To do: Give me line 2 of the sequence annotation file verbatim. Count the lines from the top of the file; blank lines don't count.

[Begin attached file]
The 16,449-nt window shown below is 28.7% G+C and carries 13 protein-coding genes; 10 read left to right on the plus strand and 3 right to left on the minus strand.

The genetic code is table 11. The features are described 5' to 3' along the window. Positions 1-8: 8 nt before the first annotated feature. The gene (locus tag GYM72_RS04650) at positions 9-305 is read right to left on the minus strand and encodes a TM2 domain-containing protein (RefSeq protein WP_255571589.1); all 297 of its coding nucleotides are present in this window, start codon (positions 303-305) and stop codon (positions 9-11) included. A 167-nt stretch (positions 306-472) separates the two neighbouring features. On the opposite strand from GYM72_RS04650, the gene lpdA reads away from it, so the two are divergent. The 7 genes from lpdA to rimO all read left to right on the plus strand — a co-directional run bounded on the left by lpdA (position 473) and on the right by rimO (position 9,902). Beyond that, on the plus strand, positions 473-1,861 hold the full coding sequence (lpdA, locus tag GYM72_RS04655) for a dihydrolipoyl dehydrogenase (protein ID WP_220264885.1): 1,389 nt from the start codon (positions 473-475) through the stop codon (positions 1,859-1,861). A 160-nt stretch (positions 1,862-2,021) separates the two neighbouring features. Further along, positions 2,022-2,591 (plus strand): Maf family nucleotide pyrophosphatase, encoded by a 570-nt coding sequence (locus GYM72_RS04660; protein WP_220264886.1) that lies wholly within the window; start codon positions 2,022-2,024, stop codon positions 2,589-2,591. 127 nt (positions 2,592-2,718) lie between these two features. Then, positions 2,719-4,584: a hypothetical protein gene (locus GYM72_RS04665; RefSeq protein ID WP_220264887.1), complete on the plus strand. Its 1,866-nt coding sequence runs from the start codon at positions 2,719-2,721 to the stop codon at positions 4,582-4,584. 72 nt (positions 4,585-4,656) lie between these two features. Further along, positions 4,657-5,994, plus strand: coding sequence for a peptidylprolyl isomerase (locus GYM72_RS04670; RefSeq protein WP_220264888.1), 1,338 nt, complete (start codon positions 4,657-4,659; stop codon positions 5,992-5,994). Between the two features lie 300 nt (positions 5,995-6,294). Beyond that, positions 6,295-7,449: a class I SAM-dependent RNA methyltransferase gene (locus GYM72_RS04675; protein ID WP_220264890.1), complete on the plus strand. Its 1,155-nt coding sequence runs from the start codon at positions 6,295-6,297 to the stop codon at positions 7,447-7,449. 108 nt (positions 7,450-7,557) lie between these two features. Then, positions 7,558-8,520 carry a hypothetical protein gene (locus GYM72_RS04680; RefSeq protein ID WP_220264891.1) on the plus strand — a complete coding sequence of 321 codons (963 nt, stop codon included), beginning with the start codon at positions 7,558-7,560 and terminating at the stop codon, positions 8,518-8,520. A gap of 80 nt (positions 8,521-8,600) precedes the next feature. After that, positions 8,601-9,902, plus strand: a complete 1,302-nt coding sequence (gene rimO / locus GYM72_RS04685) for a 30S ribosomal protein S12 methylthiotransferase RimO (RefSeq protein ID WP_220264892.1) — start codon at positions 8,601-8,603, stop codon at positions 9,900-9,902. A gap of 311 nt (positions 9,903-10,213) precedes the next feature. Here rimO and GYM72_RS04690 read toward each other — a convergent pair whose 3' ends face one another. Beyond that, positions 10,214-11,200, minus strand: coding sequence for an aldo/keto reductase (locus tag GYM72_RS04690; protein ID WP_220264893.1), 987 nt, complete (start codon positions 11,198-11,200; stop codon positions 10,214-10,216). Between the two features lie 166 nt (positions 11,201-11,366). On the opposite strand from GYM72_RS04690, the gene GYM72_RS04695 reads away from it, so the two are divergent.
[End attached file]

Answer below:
The genetic code is table 11. The features are described 5' to 3' along the window. Positions 1-8: 8 nt before the first annotated feature. The gene (locus tag GYM72_RS04650) at positions 9-305 is read right to left on the minus strand and encodes a TM2 domain-containing protein (RefSeq protein WP_255571589.1); all 297 of its coding nucleotides are present in this window, start codon (positions 303-305) and stop codon (positions 9-11) included. A 167-nt stretch (positions 306-472) separates the two neighbouring features. On the opposite strand from GYM72_RS04650, the gene lpdA reads away from it, so the two are divergent. The 7 genes from lpdA to rimO all read left to right on the plus strand — a co-directional run bounded on the left by lpdA (position 473) and on the right by rimO (position 9,902). Beyond that, on the plus strand, positions 473-1,861 hold the full coding sequence (lpdA, locus tag GYM72_RS04655) for a dihydrolipoyl dehydrogenase (protein ID WP_220264885.1): 1,389 nt from the start codon (positions 473-475) through the stop codon (positions 1,859-1,861). A 160-nt stretch (positions 1,862-2,021) separates the two neighbouring features. Further along, positions 2,022-2,591 (plus strand): Maf family nucleotide pyrophosphatase, encoded by a 570-nt coding sequence (locus GYM72_RS04660; protein WP_220264886.1) that lies wholly within the window; start codon positions 2,022-2,024, stop codon positions 2,589-2,591. 127 nt (positions 2,592-2,718) lie between these two features. Then, positions 2,719-4,584: a hypothetical protein gene (locus GYM72_RS04665; RefSeq protein ID WP_220264887.1), complete on the plus strand. Its 1,866-nt coding sequence runs from the start codon at positions 2,719-2,721 to the stop codon at positions 4,582-4,584. 72 nt (positions 4,585-4,656) lie between these two features. Further along, positions 4,657-5,994, plus strand: coding sequence for a peptidylprolyl isomerase (locus GYM72_RS04670; RefSeq protein WP_220264888.1), 1,338 nt, complete (start codon positions 4,657-4,659; stop codon positions 5,992-5,994). Between the two features lie 300 nt (positions 5,995-6,294). Beyond that, positions 6,295-7,449: a class I SAM-dependent RNA methyltransferase gene (locus GYM72_RS04675; protein ID WP_220264890.1), complete on the plus strand. Its 1,155-nt coding sequence runs from the start codon at positions 6,295-6,297 to the stop codon at positions 7,447-7,449. 108 nt (positions 7,450-7,557) lie between these two features. Then, positions 7,558-8,520 carry a hypothetical protein gene (locus GYM72_RS04680; RefSeq protein ID WP_220264891.1) on the plus strand — a complete coding sequence of 321 codons (963 nt, stop codon included), beginning with the start codon at positions 7,558-7,560 and terminating at the stop codon, positions 8,518-8,520. A gap of 80 nt (positions 8,521-8,600) precedes the next feature. After that, positions 8,601-9,902, plus strand: a complete 1,302-nt coding sequence (gene rimO / locus GYM72_RS04685) for a 30S ribosomal protein S12 methylthiotransferase RimO (RefSeq protein ID WP_220264892.1) — start codon at positions 8,601-8,603, stop codon at positions 9,900-9,902. A gap of 311 nt (positions 9,903-10,213) precedes the next feature. Here rimO and GYM72_RS04690 read toward each other — a convergent pair whose 3' ends face one another. Beyond that, positions 10,214-11,200, minus strand: coding sequence for an aldo/keto reductase (locus tag GYM72_RS04690; protein ID WP_220264893.1), 987 nt, complete (start codon positions 11,198-11,200; stop codon positions 10,214-10,216). Between the two features lie 166 nt (positions 11,201-11,366). On the opposite strand from GYM72_RS04690, the gene GYM72_RS04695 reads away from it, so the two are divergent.